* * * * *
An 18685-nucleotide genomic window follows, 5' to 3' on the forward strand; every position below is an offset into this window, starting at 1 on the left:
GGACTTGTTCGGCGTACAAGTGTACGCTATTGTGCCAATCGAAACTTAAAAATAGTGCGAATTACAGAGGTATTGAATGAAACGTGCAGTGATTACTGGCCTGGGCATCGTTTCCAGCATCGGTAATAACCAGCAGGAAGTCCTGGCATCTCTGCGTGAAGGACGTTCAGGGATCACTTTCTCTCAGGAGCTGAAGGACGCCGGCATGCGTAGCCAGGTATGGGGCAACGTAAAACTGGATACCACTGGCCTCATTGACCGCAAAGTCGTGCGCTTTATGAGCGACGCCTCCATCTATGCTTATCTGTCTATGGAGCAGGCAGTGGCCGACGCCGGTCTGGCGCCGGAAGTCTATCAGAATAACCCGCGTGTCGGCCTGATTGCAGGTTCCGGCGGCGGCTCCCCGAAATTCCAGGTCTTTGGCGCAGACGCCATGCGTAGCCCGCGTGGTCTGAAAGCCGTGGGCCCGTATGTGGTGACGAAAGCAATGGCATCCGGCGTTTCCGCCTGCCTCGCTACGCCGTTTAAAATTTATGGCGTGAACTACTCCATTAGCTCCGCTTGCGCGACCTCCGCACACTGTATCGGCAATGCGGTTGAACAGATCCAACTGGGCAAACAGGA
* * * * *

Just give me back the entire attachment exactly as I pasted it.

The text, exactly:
An 18685-nucleotide genomic window follows, 5' to 3' on the forward strand; every position below is an offset into this window, starting at 1 on the left:
GGACTTGTTCGGCGTACAAGTGTACGCTATTGTGCCAATCGAAACTTAAAAATAGTGCGAATTACAGAGGTATTGAATGAAACGTGCAGTGATTACTGGCCTGGGCATCGTTTCCAGCATCGGTAATAACCAGCAGGAAGTCCTGGCATCTCTGCGTGAAGGACGTTCAGGGATCACTTTCTCTCAGGAGCTGAAGGACGCCGGCATGCGTAGCCAGGTATGGGGCAACGTAAAACTGGATACCACTGGCCTCATTGACCGCAAAGTCGTGCGCTTTATGAGCGACGCCTCCATCTATGCTTATCTGTCTATGGAGCAGGCAGTGGCCGACGCCGGTCTGGCGCCGGAAGTCTATCAGAATAACCCGCGTGTCGGCCTGATTGCAGGTTCCGGCGGCGGCTCCCCGAAATTCCAGGTCTTTGGCGCAGACGCCATGCGTAGCCCGCGTGGTCTGAAAGCCGTGGGCCCGTATGTGGTGACGAAAGCAATGGCATCCGGCGTTTCCGCCTGCCTCGCTACGCCGTTTAAAATTTATGGCGTGAACTACTCCATTAGCTCCGCTTGCGCGACCTCCGCACACTGTATCGGCAATGCGGTTGAACAGATCCAACTGGGCAAACAGGA